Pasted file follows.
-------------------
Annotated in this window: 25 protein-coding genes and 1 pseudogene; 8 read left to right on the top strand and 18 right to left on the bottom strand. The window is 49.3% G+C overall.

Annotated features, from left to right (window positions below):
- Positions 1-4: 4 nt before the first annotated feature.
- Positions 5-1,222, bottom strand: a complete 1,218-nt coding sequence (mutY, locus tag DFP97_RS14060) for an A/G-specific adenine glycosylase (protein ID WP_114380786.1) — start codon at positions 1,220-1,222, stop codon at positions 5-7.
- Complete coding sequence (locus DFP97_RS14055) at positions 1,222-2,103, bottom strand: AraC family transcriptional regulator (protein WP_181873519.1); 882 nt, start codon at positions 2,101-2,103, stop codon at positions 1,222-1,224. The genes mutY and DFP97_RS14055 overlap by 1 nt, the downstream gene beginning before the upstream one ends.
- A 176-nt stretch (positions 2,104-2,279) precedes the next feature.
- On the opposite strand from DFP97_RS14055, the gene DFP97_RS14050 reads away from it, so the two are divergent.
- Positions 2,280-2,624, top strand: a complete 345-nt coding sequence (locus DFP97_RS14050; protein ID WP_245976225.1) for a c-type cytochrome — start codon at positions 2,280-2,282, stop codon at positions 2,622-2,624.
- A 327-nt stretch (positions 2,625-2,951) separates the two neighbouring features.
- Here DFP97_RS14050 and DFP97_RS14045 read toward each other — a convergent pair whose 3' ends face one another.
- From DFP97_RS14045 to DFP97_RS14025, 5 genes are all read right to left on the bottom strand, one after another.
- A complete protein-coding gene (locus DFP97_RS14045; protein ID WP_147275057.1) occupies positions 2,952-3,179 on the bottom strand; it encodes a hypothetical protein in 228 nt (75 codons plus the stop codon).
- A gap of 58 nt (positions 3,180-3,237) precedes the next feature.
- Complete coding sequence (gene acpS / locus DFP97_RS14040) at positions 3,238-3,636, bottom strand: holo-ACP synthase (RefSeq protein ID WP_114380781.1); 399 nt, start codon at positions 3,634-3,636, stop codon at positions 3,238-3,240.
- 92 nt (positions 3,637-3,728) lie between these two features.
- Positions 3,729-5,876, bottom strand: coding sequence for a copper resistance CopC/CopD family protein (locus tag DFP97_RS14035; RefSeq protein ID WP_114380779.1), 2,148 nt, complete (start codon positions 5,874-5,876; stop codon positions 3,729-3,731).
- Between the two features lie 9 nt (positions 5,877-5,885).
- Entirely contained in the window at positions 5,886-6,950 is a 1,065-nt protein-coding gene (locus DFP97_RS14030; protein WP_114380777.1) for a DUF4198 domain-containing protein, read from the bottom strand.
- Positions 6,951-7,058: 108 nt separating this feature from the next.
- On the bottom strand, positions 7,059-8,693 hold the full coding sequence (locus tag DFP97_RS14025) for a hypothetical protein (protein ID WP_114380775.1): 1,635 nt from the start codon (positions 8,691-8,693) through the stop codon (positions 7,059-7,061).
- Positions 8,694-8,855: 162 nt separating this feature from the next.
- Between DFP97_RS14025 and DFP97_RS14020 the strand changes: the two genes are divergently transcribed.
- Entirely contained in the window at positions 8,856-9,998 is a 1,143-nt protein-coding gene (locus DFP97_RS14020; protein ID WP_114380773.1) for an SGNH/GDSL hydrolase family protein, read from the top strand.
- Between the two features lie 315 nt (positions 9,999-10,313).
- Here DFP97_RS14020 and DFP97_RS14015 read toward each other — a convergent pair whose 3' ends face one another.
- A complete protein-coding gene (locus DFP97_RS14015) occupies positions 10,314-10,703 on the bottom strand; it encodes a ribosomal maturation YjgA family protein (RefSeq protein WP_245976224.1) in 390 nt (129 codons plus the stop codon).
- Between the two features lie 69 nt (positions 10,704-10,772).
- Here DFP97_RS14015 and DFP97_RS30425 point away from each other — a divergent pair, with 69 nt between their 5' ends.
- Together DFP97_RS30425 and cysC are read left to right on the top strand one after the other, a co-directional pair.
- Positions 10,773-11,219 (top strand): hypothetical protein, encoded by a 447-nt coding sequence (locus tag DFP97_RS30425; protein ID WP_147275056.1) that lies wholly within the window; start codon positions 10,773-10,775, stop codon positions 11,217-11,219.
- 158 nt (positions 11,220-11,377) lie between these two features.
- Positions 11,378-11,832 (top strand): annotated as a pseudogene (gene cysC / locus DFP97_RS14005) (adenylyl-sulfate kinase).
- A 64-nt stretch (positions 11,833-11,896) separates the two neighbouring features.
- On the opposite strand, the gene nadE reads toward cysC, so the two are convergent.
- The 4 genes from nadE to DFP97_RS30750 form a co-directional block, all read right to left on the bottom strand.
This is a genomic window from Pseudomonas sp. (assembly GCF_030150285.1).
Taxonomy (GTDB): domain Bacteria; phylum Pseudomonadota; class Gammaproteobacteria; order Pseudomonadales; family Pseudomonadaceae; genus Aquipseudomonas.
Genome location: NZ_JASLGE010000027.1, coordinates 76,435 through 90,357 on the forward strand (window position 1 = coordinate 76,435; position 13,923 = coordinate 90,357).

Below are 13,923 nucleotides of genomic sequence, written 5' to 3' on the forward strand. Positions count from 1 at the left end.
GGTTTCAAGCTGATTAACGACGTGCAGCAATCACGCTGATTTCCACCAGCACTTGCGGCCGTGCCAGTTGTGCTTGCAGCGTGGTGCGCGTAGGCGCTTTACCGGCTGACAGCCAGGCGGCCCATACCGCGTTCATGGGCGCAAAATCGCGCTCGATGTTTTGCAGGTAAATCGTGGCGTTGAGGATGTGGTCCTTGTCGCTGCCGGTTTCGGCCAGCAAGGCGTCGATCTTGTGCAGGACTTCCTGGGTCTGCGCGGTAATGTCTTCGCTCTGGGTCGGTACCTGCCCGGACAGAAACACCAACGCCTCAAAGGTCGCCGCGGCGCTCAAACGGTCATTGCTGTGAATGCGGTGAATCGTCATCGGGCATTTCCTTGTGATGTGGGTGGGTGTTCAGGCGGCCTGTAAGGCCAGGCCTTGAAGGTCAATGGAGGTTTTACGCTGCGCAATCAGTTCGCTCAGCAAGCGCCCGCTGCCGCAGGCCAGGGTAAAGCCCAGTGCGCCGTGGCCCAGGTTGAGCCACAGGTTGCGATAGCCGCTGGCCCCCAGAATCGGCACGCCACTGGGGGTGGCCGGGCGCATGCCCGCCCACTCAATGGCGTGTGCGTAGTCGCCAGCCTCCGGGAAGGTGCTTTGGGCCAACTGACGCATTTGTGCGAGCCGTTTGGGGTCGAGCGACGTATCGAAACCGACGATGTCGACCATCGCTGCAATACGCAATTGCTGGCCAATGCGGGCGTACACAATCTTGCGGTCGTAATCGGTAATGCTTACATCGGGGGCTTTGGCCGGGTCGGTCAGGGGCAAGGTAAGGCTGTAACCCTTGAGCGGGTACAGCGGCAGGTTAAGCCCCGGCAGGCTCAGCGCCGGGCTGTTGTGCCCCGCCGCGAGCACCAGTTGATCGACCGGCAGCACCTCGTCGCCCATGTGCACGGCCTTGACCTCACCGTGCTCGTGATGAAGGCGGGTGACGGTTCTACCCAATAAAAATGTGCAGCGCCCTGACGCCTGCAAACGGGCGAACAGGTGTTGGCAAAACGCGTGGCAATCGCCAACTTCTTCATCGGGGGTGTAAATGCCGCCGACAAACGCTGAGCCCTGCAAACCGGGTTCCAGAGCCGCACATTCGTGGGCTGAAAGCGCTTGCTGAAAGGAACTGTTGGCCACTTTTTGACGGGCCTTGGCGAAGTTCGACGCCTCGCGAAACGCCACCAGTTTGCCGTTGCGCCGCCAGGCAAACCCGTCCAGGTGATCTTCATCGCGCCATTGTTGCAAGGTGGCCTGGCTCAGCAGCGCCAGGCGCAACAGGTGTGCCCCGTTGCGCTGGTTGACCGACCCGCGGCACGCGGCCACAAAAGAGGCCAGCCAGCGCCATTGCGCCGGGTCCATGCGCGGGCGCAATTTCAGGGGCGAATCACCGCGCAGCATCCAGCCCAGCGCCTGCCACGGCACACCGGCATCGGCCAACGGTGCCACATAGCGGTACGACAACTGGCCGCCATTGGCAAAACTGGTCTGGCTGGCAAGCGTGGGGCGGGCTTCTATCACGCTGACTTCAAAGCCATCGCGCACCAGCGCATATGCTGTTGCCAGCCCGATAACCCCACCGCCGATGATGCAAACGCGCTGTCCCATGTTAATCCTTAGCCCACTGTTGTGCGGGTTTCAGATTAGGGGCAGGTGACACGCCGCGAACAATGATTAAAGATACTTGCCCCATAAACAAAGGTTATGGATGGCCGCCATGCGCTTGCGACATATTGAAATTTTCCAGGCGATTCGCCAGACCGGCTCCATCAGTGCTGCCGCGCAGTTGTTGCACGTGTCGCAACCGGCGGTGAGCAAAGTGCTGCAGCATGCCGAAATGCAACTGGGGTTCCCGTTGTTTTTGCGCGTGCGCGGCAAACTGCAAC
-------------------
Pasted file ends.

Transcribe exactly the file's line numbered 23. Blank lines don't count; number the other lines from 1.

- Entirely contained in the window at positions 8,856-9,998 is a 1,143-nt protein-coding gene (locus DFP97_RS14020; protein ID WP_114380773.1) for an SGNH/GDSL hydrolase family protein, read from the top strand.